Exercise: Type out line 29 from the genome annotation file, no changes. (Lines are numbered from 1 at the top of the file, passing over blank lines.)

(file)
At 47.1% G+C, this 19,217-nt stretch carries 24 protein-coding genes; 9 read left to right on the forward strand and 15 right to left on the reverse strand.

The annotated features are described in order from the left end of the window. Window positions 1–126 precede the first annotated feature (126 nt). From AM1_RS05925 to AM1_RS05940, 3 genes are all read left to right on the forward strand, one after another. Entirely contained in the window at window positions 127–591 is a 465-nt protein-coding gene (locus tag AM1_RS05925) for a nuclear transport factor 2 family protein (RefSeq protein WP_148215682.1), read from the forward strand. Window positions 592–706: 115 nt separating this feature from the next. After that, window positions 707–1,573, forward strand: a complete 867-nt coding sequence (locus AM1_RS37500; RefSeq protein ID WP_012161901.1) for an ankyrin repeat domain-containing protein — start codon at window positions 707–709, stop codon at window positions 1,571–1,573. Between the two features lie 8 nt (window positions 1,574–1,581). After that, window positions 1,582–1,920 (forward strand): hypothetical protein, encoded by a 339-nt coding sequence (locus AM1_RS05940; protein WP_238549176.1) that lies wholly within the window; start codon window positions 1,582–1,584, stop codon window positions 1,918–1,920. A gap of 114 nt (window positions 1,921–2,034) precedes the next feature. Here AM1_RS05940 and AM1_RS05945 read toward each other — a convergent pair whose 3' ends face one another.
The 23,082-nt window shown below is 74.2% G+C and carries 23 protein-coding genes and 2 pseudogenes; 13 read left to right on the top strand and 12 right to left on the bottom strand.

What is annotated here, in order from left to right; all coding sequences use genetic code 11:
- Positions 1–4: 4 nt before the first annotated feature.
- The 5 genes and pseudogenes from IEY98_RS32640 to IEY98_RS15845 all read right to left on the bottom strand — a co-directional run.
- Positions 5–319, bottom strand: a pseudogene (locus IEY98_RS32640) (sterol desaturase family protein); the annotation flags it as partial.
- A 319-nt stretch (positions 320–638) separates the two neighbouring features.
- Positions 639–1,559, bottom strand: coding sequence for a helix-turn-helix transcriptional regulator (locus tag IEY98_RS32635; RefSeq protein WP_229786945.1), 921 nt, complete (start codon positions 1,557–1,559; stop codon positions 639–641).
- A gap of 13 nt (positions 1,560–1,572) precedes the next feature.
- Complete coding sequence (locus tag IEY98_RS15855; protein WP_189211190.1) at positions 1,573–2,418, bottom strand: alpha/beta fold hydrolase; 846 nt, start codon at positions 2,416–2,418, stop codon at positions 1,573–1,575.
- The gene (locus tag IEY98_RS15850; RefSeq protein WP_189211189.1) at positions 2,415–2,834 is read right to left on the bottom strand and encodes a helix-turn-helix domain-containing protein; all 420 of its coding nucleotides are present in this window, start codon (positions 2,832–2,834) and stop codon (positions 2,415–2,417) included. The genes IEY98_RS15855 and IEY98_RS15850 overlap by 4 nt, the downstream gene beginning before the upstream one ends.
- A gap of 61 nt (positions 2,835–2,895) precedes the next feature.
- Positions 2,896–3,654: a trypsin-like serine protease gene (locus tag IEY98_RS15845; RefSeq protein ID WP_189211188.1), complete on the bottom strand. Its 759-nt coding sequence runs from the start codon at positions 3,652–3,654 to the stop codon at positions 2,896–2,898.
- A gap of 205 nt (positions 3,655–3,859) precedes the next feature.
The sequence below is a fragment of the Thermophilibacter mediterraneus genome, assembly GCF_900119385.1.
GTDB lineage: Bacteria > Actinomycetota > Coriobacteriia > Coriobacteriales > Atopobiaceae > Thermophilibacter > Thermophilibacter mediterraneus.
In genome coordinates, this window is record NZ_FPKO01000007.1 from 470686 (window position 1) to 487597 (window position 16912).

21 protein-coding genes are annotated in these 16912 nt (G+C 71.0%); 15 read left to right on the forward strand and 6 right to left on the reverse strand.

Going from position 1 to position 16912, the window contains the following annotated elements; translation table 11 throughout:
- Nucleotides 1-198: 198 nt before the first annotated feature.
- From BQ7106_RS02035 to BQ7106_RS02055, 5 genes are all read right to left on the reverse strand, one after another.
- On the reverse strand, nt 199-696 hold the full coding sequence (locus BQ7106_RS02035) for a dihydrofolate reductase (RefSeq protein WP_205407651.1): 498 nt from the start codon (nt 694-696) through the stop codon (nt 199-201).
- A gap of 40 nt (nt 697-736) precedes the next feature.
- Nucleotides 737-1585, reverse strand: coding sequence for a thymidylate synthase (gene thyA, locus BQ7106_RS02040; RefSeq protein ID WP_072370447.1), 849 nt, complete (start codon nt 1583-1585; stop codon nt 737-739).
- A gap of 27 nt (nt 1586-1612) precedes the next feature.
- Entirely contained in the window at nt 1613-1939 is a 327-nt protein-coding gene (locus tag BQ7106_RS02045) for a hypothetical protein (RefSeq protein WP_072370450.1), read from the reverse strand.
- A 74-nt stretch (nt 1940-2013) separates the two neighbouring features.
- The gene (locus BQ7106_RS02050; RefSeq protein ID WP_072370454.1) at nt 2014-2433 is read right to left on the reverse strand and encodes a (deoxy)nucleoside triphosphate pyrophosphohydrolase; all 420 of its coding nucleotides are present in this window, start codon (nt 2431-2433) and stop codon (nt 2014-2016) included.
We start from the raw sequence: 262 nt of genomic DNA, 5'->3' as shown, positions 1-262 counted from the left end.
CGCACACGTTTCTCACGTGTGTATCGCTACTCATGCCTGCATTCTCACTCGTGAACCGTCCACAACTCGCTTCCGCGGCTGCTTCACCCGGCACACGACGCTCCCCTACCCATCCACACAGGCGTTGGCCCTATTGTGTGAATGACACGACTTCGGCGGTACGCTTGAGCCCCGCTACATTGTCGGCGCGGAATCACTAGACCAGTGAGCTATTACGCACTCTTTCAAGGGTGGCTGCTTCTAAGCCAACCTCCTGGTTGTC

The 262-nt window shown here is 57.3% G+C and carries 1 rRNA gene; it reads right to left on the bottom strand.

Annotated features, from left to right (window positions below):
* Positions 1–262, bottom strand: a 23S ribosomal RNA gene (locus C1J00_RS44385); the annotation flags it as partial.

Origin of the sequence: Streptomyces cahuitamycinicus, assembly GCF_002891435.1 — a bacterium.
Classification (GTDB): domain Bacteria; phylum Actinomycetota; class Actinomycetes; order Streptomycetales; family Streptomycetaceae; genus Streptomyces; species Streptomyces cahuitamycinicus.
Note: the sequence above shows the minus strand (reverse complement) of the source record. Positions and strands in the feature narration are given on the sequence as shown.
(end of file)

- The gene (locus BQ7106_RS02050; RefSeq protein ID WP_072370454.1) at nt 2014-2433 is read right to left on the reverse strand and encodes a (deoxy)nucleoside triphosphate pyrophosphohydrolase; all 420 of its coding nucleotides are present in this window, start codon (nt 2431-2433) and stop codon (nt 2014-2016) included.